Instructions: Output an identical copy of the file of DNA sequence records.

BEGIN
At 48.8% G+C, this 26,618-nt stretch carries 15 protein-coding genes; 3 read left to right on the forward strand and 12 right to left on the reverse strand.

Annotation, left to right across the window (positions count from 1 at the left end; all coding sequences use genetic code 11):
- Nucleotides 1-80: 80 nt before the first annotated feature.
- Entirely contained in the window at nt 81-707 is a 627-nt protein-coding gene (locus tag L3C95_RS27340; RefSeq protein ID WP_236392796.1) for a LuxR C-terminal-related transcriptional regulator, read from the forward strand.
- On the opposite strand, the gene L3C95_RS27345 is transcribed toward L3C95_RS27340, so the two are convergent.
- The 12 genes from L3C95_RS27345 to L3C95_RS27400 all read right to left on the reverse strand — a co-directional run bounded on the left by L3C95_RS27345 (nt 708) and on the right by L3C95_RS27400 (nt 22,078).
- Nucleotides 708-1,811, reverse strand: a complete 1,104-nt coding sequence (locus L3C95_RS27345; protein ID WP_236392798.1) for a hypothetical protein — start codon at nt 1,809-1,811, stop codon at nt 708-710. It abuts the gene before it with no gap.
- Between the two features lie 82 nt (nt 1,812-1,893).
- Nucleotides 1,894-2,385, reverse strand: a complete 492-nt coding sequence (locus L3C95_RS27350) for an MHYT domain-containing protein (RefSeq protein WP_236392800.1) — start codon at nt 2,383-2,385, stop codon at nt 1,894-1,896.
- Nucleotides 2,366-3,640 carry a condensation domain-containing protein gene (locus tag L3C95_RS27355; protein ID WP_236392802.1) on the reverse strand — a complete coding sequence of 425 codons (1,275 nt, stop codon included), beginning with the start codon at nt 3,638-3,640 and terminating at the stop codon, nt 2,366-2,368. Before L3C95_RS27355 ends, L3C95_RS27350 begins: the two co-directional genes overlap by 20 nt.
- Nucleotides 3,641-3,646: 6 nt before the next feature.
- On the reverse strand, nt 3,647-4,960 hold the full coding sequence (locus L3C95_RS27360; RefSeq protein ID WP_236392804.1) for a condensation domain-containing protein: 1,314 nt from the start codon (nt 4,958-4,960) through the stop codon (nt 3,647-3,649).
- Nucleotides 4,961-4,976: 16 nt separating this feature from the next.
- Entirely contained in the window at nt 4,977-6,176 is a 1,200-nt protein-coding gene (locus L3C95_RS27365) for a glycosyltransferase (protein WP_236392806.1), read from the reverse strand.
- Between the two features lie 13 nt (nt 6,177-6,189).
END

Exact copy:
At 48.8% G+C, this 26,618-nt stretch carries 15 protein-coding genes; 3 read left to right on the forward strand and 12 right to left on the reverse strand.

Annotation, left to right across the window (positions count from 1 at the left end; all coding sequences use genetic code 11):
- Nucleotides 1-80: 80 nt before the first annotated feature.
- Entirely contained in the window at nt 81-707 is a 627-nt protein-coding gene (locus tag L3C95_RS27340; RefSeq protein ID WP_236392796.1) for a LuxR C-terminal-related transcriptional regulator, read from the forward strand.
- On the opposite strand, the gene L3C95_RS27345 is transcribed toward L3C95_RS27340, so the two are convergent.
- The 12 genes from L3C95_RS27345 to L3C95_RS27400 all read right to left on the reverse strand — a co-directional run bounded on the left by L3C95_RS27345 (nt 708) and on the right by L3C95_RS27400 (nt 22,078).
- Nucleotides 708-1,811, reverse strand: a complete 1,104-nt coding sequence (locus L3C95_RS27345; protein ID WP_236392798.1) for a hypothetical protein — start codon at nt 1,809-1,811, stop codon at nt 708-710. It abuts the gene before it with no gap.
- Between the two features lie 82 nt (nt 1,812-1,893).
- Nucleotides 1,894-2,385, reverse strand: a complete 492-nt coding sequence (locus L3C95_RS27350) for an MHYT domain-containing protein (RefSeq protein WP_236392800.1) — start codon at nt 2,383-2,385, stop codon at nt 1,894-1,896.
- Nucleotides 2,366-3,640 carry a condensation domain-containing protein gene (locus tag L3C95_RS27355; protein ID WP_236392802.1) on the reverse strand — a complete coding sequence of 425 codons (1,275 nt, stop codon included), beginning with the start codon at nt 3,638-3,640 and terminating at the stop codon, nt 2,366-2,368. Before L3C95_RS27355 ends, L3C95_RS27350 begins: the two co-directional genes overlap by 20 nt.
- Nucleotides 3,641-3,646: 6 nt before the next feature.
- On the reverse strand, nt 3,647-4,960 hold the full coding sequence (locus L3C95_RS27360; RefSeq protein ID WP_236392804.1) for a condensation domain-containing protein: 1,314 nt from the start codon (nt 4,958-4,960) through the stop codon (nt 3,647-3,649).
- Nucleotides 4,961-4,976: 16 nt separating this feature from the next.
- Entirely contained in the window at nt 4,977-6,176 is a 1,200-nt protein-coding gene (locus L3C95_RS27365) for a glycosyltransferase (protein WP_236392806.1), read from the reverse strand.
- Between the two features lie 13 nt (nt 6,177-6,189).